Welsch, Christopher T. M.D.


Welsch, Christopher T. M.D.

Nutrition Tips for a Healthy Pregnancy

If you are currently pregnant, congratulations! This is an exciting time, and it is common to have many questions about what to do during pregnancy to best support your health and the health of your baby. Some of these simple guidelines can be helpful.

General Nutrition

It is important to maintain a healthy, well-balanced diet during pregnancy. A pregnant woman’s body will require more calories while carrying a child and it is recommended that she increase her caloric intake by 340 calories/day in the first and second trimester and 452 calories/day in the third trimester.

All food that is consumed by a pregnant woman should be fully cooked, and she should avoid unpasteurized dairy products or juices. It is also recommend that she avoid eating raw sprouts or soft cheeses. Good hygiene, including washing of all fruits and vegetables, is important to avoid food borne illnesses.

Specific Foods

Fish consumption should be limited to no more than 12 ounces per week, and all consumed fish must be cooked. Pregnant women should avoid shark, swordfish, king mackerel, tuna (just steak and albacore, canned light tuna is acceptable), and tilefish, even if cooked.

Nutrition Pregnancy

The available studies on caffeine use in pregnancy are limited, but it is recommended that a woman who is attempting to conceive or is pregnant limit her consumption to less than 200 to 300 mg per day.

Artificial sweeteners come in many different forms and are present in many products, but there is no evidence that consumption of these increases the risk of birth defects. Task forces of the American Academy of Pediatrics and the Food and Drug Administration have concluded that aspartame is safe for both mother and baby, but recommend that use does not exceed a moderate level.

Vitamins, Minerals, and Herbal Supplements

Folic acid is one of the most important vitamins in pregnancy, responsible for the closure of the spinal canal during the first trimester. It is recommended that a woman attempting conception take 400 mcg daily and continue this throughout pregnancy, although certain past history or current medication use may affect this recommendation.  Be sure to ask your doctor.

DHA or the omega-3 fatty acids that are found in fish oil, have been shown to help with the baby’s brain and eye development and are important components of your prenatal vitamins.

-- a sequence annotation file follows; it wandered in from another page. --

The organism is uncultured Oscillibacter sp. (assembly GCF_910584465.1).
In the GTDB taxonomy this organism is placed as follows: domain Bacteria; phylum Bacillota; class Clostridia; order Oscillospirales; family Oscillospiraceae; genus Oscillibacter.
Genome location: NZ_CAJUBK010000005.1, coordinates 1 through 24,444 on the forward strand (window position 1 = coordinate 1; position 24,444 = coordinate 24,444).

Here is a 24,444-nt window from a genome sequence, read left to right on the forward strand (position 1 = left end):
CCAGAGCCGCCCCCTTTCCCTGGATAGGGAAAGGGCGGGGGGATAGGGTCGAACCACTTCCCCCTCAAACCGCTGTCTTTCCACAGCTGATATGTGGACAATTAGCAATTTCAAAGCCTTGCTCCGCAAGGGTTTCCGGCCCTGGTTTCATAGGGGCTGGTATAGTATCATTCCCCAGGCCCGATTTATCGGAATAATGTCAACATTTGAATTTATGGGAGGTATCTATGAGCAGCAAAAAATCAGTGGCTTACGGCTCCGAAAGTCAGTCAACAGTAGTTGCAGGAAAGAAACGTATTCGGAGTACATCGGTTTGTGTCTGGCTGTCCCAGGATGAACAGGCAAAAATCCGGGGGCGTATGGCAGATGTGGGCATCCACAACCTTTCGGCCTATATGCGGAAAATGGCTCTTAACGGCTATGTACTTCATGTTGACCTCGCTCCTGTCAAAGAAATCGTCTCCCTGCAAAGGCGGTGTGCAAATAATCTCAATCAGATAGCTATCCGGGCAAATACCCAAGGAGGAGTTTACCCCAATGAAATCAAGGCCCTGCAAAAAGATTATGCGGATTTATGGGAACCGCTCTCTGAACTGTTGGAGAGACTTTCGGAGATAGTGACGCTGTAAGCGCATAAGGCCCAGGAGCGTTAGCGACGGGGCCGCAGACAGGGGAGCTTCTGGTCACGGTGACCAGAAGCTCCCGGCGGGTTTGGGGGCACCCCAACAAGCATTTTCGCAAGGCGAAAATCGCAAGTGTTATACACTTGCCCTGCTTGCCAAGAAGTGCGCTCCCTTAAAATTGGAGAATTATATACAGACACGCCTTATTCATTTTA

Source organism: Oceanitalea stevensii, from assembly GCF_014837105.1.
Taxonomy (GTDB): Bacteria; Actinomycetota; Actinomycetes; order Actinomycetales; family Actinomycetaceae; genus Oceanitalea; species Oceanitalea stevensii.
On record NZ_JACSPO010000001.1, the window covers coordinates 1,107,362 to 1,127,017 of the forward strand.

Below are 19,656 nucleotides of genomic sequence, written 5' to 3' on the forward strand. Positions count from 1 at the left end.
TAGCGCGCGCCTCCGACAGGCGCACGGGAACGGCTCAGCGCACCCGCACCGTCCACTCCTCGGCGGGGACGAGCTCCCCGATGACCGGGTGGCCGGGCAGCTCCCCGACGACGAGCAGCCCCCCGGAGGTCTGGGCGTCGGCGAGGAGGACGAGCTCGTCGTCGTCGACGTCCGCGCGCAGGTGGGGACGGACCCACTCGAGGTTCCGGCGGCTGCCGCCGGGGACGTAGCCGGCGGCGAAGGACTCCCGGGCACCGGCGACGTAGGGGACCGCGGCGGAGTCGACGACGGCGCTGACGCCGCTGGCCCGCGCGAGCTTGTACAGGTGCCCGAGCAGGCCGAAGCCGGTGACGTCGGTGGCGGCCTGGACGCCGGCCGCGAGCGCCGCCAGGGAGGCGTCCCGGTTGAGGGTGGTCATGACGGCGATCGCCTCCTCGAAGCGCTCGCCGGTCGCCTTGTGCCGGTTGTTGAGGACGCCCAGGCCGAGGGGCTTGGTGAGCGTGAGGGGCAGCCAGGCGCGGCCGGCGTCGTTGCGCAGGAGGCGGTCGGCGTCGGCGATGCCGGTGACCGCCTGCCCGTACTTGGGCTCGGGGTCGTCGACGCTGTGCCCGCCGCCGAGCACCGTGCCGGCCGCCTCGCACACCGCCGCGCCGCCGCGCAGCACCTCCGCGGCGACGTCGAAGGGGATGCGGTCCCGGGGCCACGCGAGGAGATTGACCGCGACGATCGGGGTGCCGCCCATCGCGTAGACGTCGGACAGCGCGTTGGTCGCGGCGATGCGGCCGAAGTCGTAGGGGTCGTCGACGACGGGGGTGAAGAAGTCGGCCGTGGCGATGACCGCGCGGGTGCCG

Fluoride supplementation is not recommended during pregnancy, and no conclusive trials exist either for consuming extra zinc. Taking additional calcium has not been shown to be beneficial in otherwise healthy women, and the data is still not conclusive on whether it may contribute to the prevention of preeclampsia.

Herbal remedies are very popular in our society, with an estimate of up to 5 to 10 percent of pregnant women using these products. Some of these are well understood and have good research supporting their usefulness, such as vitamin B6 or ginger for the reduction of nausea. For many of the others, however, adequate data does not exist to support their safety or effectiveness.

Also of concern are the lack of standardization of strength or purity of individual preparations and the possibility of interactions – potentially serious – with other medications. For these reasons, it is recommended that pregnant women avoid the use of herbal remedies unless specifically discussed with their doctor.

These are simply some basic guidelines, and may need to be altered for an individual patient based on her specific needs. As always, please ask your doctor if you have any questions or concerns, or if you are experiencing any pregnancy complications.

Congratulations again and please let us know if we can assist you in any way in the Department of Obstetrics and Gynecology at The Jackson Clinic. It would be our pleasure!

Dr. Christopher Welsch